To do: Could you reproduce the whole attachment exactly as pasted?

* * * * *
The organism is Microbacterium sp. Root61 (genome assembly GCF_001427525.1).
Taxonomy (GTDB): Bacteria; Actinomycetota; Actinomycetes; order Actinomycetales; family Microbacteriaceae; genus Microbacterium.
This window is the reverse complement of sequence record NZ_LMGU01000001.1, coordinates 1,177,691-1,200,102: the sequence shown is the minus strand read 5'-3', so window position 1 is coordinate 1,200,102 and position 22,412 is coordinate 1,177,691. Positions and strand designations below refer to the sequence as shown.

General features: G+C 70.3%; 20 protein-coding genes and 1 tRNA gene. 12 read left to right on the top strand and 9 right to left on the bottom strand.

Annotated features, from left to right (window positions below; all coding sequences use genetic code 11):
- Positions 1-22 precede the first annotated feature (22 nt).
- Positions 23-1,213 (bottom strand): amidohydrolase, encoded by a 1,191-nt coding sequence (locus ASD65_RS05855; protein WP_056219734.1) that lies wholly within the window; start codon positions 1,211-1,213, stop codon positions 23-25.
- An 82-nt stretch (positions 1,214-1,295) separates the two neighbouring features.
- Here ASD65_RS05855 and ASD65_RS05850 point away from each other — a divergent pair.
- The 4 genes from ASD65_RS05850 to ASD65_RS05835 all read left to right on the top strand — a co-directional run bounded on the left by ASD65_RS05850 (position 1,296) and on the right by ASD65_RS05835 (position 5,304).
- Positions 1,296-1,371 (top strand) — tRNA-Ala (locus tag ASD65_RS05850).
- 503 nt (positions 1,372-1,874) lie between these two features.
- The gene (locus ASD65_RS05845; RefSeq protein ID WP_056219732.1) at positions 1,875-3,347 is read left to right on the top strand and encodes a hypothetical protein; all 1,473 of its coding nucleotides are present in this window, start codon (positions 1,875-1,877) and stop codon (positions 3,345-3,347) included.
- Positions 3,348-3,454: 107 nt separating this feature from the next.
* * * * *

The organism is Microbacterium sp. Root61 (genome assembly GCF_001427525.1).
Taxonomy (GTDB): Bacteria; Actinomycetota; Actinomycetes; order Actinomycetales; family Microbacteriaceae; genus Microbacterium.
This window is the reverse complement of sequence record NZ_LMGU01000001.1, coordinates 1,177,691-1,200,102: the sequence shown is the minus strand read 5'-3', so window position 1 is coordinate 1,200,102 and position 22,412 is coordinate 1,177,691. Positions and strand designations below refer to the sequence as shown.

General features: G+C 70.3%; 20 protein-coding genes and 1 tRNA gene. 12 read left to right on the top strand and 9 right to left on the bottom strand.

Annotated features, from left to right (window positions below; all coding sequences use genetic code 11):
- Positions 1-22 precede the first annotated feature (22 nt).
- Positions 23-1,213 (bottom strand): amidohydrolase, encoded by a 1,191-nt coding sequence (locus ASD65_RS05855; protein WP_056219734.1) that lies wholly within the window; start codon positions 1,211-1,213, stop codon positions 23-25.
- An 82-nt stretch (positions 1,214-1,295) separates the two neighbouring features.
- Here ASD65_RS05855 and ASD65_RS05850 point away from each other — a divergent pair.
- The 4 genes from ASD65_RS05850 to ASD65_RS05835 all read left to right on the top strand — a co-directional run bounded on the left by ASD65_RS05850 (position 1,296) and on the right by ASD65_RS05835 (position 5,304).
- Positions 1,296-1,371 (top strand) — tRNA-Ala (locus tag ASD65_RS05850).
- 503 nt (positions 1,372-1,874) lie between these two features.
- The gene (locus ASD65_RS05845; RefSeq protein ID WP_056219732.1) at positions 1,875-3,347 is read left to right on the top strand and encodes a hypothetical protein; all 1,473 of its coding nucleotides are present in this window, start codon (positions 1,875-1,877) and stop codon (positions 3,345-3,347) included.
- Positions 3,348-3,454: 107 nt separating this feature from the next.